February 07, 2018 | By NACE Staff
TAGS: immigration, best practices, operations, legal issues, diversity and inclusion, spotlight
Spotlight for Career Services Professionals
Career services professionals face unique challenges when working with undocumented and DACAmented students. First and foremost, of course, is awareness regarding a student’s status; as practitioners often don’t know if a student is undocumented unless disclosure occurs. Other challenges dive deeper into this complicated issue.
“As career practitioners, we are solution focused,” says Ana Clara Blesso, assistant director of experiential learning at the University of Connecticut’s Center for Career Development. “We connect students with opportunities. However, undocumented students face large-scale, life-altering systemic and logistical barriers in the United States, for which there may not be current solutions.”
For example, undocumented or DACAmented students may fear that if they go to school or are away from home for a semester, their parents or family members will be gone when they get back. Additionally, there are other obstacles they may face, such as not being able to pass a background check, or obtain a driver’s license or health insurance.
“With DACA being scaled back, there’s the additional fear of what will happen next,” Blesso says. “Undocumented students can’t pursue all of the opportunities that their peers can. There’s a fear of being left behind, and they often feel guilt and shame. It’s a heavy burden.”
Career services offices should strive to create an environment that is inclusive, helpful, and informed so undocumented students are comfortable with their decision to disclose and confident they can get the help they need to navigate the higher education system and the job search.
Creating such an environment starts with the words you use.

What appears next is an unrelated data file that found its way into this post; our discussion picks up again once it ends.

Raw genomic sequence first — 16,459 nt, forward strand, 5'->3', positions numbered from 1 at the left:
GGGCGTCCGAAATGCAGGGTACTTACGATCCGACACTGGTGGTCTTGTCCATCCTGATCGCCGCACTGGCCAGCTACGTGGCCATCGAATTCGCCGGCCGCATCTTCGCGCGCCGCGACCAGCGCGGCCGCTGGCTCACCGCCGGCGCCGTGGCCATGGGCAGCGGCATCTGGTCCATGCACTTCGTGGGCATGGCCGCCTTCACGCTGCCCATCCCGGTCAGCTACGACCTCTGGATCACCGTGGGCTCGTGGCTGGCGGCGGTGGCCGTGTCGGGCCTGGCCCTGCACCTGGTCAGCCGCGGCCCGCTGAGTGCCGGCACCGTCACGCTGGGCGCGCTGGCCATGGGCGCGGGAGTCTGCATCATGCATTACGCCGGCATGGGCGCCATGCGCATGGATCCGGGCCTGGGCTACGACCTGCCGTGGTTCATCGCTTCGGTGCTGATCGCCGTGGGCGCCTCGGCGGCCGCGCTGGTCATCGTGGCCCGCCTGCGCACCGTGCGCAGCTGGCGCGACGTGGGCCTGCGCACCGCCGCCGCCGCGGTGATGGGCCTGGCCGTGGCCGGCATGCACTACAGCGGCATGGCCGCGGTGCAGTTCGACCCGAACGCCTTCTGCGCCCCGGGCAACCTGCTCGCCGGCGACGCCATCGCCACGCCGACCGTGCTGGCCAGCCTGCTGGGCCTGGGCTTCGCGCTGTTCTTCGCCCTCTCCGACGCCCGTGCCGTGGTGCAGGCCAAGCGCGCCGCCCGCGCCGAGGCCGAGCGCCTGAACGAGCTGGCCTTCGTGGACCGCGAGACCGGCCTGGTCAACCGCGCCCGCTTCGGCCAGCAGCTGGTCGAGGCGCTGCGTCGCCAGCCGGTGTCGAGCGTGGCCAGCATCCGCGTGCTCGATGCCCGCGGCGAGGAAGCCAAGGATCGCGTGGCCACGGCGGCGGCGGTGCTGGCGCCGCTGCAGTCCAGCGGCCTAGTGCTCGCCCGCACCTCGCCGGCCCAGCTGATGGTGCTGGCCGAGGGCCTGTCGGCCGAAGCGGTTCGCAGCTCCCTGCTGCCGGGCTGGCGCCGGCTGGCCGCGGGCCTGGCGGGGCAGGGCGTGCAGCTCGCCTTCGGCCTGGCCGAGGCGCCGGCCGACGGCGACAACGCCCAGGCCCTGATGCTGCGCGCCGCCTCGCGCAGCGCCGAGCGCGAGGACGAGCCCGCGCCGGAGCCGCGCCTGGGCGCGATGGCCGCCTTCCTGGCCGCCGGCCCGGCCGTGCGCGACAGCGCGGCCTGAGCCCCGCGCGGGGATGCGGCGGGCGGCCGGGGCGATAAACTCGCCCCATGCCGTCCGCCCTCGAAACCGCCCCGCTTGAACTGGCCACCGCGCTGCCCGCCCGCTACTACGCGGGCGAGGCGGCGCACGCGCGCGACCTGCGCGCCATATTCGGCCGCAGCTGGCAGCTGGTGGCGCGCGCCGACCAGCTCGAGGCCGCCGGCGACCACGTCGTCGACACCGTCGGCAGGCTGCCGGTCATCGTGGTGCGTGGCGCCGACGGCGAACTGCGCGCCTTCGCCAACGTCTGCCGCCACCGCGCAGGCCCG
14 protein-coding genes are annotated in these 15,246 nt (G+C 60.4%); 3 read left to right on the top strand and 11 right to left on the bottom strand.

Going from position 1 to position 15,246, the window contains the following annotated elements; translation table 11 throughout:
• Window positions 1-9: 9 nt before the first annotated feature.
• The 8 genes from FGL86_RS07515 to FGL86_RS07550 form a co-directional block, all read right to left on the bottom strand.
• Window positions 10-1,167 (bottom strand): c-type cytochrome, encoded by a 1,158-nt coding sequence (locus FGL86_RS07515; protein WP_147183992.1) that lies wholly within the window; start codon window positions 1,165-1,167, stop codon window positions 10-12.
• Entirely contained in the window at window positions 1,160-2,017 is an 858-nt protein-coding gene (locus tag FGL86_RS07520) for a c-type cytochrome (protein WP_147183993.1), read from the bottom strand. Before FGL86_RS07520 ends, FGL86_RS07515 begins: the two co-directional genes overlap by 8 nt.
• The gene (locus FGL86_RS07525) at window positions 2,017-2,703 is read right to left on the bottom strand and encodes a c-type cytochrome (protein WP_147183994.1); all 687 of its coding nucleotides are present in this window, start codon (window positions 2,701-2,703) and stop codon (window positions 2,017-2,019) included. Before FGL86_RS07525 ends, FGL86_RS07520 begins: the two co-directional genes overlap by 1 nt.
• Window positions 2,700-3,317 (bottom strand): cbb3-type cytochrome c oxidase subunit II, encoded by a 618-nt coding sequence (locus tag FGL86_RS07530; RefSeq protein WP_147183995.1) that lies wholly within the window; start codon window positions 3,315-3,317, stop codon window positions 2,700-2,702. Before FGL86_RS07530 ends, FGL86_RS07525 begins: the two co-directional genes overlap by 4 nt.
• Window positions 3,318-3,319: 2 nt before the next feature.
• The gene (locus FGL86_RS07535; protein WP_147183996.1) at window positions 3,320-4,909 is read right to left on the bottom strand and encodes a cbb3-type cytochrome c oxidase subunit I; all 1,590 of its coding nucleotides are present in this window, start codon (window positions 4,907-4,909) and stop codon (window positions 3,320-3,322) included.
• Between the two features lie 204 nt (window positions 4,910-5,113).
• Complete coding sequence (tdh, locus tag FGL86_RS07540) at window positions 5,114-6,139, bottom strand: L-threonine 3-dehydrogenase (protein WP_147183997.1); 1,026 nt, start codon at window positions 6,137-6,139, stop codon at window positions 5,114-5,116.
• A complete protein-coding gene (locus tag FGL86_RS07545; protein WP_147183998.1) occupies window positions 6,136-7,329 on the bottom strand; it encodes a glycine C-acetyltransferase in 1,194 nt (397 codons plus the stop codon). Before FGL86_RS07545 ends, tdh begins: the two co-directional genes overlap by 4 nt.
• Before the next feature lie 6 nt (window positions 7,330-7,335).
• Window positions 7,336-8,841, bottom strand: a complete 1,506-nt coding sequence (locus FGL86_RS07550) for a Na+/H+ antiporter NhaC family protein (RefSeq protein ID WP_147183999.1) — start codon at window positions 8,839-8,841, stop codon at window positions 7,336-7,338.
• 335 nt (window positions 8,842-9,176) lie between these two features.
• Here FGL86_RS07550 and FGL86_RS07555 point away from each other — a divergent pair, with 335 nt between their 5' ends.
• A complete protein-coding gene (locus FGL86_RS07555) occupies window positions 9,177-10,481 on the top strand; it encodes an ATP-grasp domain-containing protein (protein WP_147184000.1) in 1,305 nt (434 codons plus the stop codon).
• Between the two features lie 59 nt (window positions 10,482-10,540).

“Professionals need to be aware of the language used when engaging with this student population and be as inclusive as possible,” Blesso advises, adding that using words like “alien” or “illegal” might be perceived as dehumanizing to an undocumented student.
This awareness should extend throughout the career center space and beyond. Everything—from the posters on the walls to the types of programming you offer—should be sensitive to and inclusive of undocumented students.
“Make sure your programming, events, and policies aren’t all exclusionary by nature,” Blesso says. “An example would be if an office is looking to eliminate unpaid internships from their databases and systems. In theory, that can be an okay idea, as we want to see our students be compensated for their time. At the same time, undocumented students aren’t able to participate in anything that’s paid, potentially, so we may be excluding them from some meaningful experiences.”
Having inclusive resources and information on your career center’s website is another effective practice.
“From my experience,” she notes, “undocumented students are going online first to look for information. If there’s nothing available on your career center’s website, undocumented students might assume that there’s nothing available for them at your center.”
Blesso offers some other tips for working with undocumented students:
“Also, encourage undocumented students to pursue their passion,” Blesso urges. “Assisting them with their career exploration and job search—and doing that research together—helps build trust and positions your career services office favorably with other undocumented students considering disclosing.”
Blesso will present on this topic at the 2018 NACE Conference in New Orleans.
Percent of staff time spent student-facing
Median number of students per professional staff member
Median number of FTE professional staff
Median number of FTE overall staff
Percent of career centers reporting cuts to personnel budget
Percent of career centers reporting cuts to non-personnel budget
Percent of career centers using third-party provider to collect student outcomes
2020-21 Career Services Benchmark Survey Report